Northern California native served time in state youth and mental facilities
and six months in Argentina for a 2005 blast at a bank.
By Patrick J. McDonnell and Lee Romney, Times Staff Writers March 26, 2006
BUENOS AIRES — As a defiant youngster in rural California, he spat at a judge,
spent years in juvenile lockups and psychiatric institutions and was suspected of
blowing up a telephone booth.
As an adult, he decamped to South America, where he
posted Internet messages seeking female companionship, became infatuated with a Uruguayan
hairdresser 21 years his senior and was jailed for six months for bombing a bank in Argentina.
He described himself as a pagan high priest, a lawyer, a philosopher. He adopted the name of a
Finally, he ended up in the rough-and-tumble dynamite trade in
Bolivia, distributing a racy promotional calendar that featured his girlfriend posing in
the buff amid a cache of explosives.
But none of Triston Jay Amero's previous
misadventures compare to his current predicament: Amero, 24, and his Uruguayan companio
n are in custody in Bolivia facing murder charges in connection with bombings at
wo hotels that killed two people and wounded seven others last week in the capital, La Paz.
As grave as the blasts were, the matter escalated into an international incident when Bolivia's outspoken president, Evo Morales, cited the possible involvement of a U.S. government eager to undermine his new socialist administration, which at times has been openly hostile to Washington.
"This American was putting bombs in hotels," Morales told reporters. "The U.S. government fights terrorism, and they send us terrorists."
U.S. officials dismissed any link to the bombings, and Bolivian investigators said the bomber may well have been mentally deranged or had vague "religious" motives.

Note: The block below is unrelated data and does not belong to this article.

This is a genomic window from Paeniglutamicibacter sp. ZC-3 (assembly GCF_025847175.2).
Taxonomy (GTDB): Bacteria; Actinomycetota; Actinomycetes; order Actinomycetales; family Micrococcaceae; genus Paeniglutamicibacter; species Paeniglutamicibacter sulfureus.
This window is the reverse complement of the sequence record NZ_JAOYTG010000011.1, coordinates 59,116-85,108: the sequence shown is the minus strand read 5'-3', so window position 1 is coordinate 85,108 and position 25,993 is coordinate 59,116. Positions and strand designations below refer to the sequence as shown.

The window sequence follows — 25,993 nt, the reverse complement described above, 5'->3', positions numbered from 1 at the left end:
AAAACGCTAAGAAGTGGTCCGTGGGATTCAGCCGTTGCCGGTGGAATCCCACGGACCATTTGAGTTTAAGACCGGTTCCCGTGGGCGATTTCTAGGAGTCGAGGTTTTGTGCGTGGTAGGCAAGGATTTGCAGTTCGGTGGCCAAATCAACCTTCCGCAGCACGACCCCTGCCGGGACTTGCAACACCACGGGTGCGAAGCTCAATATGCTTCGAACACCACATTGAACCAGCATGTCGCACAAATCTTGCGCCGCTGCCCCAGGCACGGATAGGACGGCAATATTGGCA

At the center of this unlikely imbroglio is Amero, a paunchy, ponytailed, Internet-blabbing native of Northern California with sociopathic tendencies and a fierce rage against a system he views as victimizing him. He also has a thing for explosives.
"He was a troubled, probably fairly bright individual," said Joseph Warchol, chief probation officer of El Dorado County in Northern California, where the teenage Amero first went astray of the law.
While Amero was in juvenile hall, Warchol recalled, he cut himself and scribbled threats on the wall in his own blood.
Amero's rebel-without-a-cause fury aggravated the significance of relatively minor juvenile offenses. He peppered the California Youth Authority with nearly 20 lawsuits, assailing the "dread Court" and claiming his civil rights had been violated. He made constant threats to those in power, addressing menacing missives to his overseers and at one point spitting in the face of a juvenile judge — an act he later ascribed to "political reasons."
Said Warchol: "He was his own worst enemy
. He just had an uncontrollable mouth."
Amero is a native of Butte County, a rural pastiche of farmland, forested hills and suburban settlements north of Sacramento.
In comments to authorities, Amero said he never advanced beyond second grade and was kicked out of elementary school. "I absolutely despise formal academic curriculum," Amero declared in one statement. "I am a lone wolf, when it comes to studying."
He said he was committed to a psychiatric institution as a youth and diagnosed with a sociopathic personality disorder, among other maladies.
By age 14, he was questioned as a suspect in the bombing of a phone booth outside a market in the small town of Magalia. Much of his teenage years were spent in and out of juvenile detention sites, where he declared a "war of wills" between himself and authorities.
"They wanted to change me in their image," Amero said. "I knew that the only way
I could get out of that kind of a program is to raise hell."
Once freed, Amero launched his expansive Internet life, casting his online persona as a "Wiccan High Priest" fed up with "Bible-mongering Christians" and adept at discerning the metaphysical forces of good and evil.
Reviewing a treatise titled "Satanic Rituals," Amero cautioned against emulating such rites, but agreed with the author's assessment "on the state of society: In short, that most people tend to be scum."
Colombian Prisons Information